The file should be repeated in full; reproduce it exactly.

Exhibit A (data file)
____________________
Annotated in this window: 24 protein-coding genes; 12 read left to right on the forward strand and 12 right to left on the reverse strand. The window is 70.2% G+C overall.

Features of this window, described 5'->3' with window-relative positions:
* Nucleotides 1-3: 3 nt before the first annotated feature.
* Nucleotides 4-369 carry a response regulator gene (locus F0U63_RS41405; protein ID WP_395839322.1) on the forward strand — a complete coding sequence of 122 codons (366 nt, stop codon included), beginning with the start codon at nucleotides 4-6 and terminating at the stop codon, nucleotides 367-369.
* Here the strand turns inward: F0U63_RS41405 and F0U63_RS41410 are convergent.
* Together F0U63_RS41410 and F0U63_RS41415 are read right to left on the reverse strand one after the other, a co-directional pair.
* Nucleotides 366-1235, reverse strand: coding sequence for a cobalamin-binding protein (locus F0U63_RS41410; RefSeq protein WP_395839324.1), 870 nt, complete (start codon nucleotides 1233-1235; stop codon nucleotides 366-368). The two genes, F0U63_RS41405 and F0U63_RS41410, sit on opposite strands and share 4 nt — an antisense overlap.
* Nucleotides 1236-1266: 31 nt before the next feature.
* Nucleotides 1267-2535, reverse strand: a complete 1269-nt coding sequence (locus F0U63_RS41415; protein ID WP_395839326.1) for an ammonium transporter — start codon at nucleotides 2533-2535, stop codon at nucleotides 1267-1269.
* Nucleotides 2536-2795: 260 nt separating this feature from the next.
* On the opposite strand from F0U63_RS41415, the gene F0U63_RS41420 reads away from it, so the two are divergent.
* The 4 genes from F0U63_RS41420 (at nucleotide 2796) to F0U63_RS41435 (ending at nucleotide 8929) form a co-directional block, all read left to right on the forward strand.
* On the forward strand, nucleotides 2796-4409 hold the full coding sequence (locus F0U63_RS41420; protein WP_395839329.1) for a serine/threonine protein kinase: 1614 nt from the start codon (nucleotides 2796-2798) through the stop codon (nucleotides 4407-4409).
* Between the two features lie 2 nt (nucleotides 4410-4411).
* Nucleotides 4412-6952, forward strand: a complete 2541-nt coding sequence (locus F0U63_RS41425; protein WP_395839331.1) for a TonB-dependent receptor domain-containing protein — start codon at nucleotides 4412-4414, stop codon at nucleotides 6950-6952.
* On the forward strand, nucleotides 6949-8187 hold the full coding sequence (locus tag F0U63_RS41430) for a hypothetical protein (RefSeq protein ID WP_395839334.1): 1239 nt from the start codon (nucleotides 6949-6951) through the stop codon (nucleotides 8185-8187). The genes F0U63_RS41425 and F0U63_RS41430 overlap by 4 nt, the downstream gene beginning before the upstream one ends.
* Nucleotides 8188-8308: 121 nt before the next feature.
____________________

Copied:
Annotated in this window: 24 protein-coding genes; 12 read left to right on the forward strand and 12 right to left on the reverse strand. The window is 70.2% G+C overall.

Features of this window, described 5'->3' with window-relative positions:
* Nucleotides 1-3: 3 nt before the first annotated feature.
* Nucleotides 4-369 carry a response regulator gene (locus F0U63_RS41405; protein ID WP_395839322.1) on the forward strand — a complete coding sequence of 122 codons (366 nt, stop codon included), beginning with the start codon at nucleotides 4-6 and terminating at the stop codon, nucleotides 367-369.
* Here the strand turns inward: F0U63_RS41405 and F0U63_RS41410 are convergent.
* Together F0U63_RS41410 and F0U63_RS41415 are read right to left on the reverse strand one after the other, a co-directional pair.
* Nucleotides 366-1235, reverse strand: coding sequence for a cobalamin-binding protein (locus F0U63_RS41410; RefSeq protein WP_395839324.1), 870 nt, complete (start codon nucleotides 1233-1235; stop codon nucleotides 366-368). The two genes, F0U63_RS41405 and F0U63_RS41410, sit on opposite strands and share 4 nt — an antisense overlap.
* Nucleotides 1236-1266: 31 nt before the next feature.
* Nucleotides 1267-2535, reverse strand: a complete 1269-nt coding sequence (locus F0U63_RS41415; protein ID WP_395839326.1) for an ammonium transporter — start codon at nucleotides 2533-2535, stop codon at nucleotides 1267-1269.
* Nucleotides 2536-2795: 260 nt separating this feature from the next.
* On the opposite strand from F0U63_RS41415, the gene F0U63_RS41420 reads away from it, so the two are divergent.
* The 4 genes from F0U63_RS41420 (at nucleotide 2796) to F0U63_RS41435 (ending at nucleotide 8929) form a co-directional block, all read left to right on the forward strand.
* On the forward strand, nucleotides 2796-4409 hold the full coding sequence (locus F0U63_RS41420; protein WP_395839329.1) for a serine/threonine protein kinase: 1614 nt from the start codon (nucleotides 2796-2798) through the stop codon (nucleotides 4407-4409).
* Between the two features lie 2 nt (nucleotides 4410-4411).
* Nucleotides 4412-6952, forward strand: a complete 2541-nt coding sequence (locus F0U63_RS41425; protein WP_395839331.1) for a TonB-dependent receptor domain-containing protein — start codon at nucleotides 4412-4414, stop codon at nucleotides 6950-6952.
* On the forward strand, nucleotides 6949-8187 hold the full coding sequence (locus tag F0U63_RS41430) for a hypothetical protein (RefSeq protein ID WP_395839334.1): 1239 nt from the start codon (nucleotides 6949-6951) through the stop codon (nucleotides 8185-8187). The genes F0U63_RS41425 and F0U63_RS41430 overlap by 4 nt, the downstream gene beginning before the upstream one ends.
* Nucleotides 8188-8308: 121 nt before the next feature.